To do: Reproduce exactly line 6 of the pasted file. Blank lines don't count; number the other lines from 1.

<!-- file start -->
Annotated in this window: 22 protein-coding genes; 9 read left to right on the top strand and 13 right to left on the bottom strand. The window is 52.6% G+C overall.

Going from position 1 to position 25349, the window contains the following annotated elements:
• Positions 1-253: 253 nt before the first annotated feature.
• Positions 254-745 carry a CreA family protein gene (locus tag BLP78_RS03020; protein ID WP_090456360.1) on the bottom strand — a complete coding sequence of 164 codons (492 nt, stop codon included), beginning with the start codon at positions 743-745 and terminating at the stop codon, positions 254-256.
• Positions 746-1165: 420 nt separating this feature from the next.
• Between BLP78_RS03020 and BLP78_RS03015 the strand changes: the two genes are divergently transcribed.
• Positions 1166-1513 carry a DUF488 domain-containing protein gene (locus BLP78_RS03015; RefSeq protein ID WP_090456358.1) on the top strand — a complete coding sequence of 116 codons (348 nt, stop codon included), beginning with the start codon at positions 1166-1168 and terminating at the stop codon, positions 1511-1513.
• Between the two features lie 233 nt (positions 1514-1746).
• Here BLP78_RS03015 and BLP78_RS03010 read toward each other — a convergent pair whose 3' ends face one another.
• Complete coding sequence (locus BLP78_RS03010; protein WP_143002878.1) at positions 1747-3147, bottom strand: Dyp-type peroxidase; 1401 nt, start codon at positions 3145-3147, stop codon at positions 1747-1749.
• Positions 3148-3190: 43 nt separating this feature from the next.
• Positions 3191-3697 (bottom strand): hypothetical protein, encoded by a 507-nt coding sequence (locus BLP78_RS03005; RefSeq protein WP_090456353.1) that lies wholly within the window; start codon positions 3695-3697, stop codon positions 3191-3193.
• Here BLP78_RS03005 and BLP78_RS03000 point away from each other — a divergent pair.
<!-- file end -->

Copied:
• Between BLP78_RS03020 and BLP78_RS03015 the strand changes: the two genes are divergently transcribed.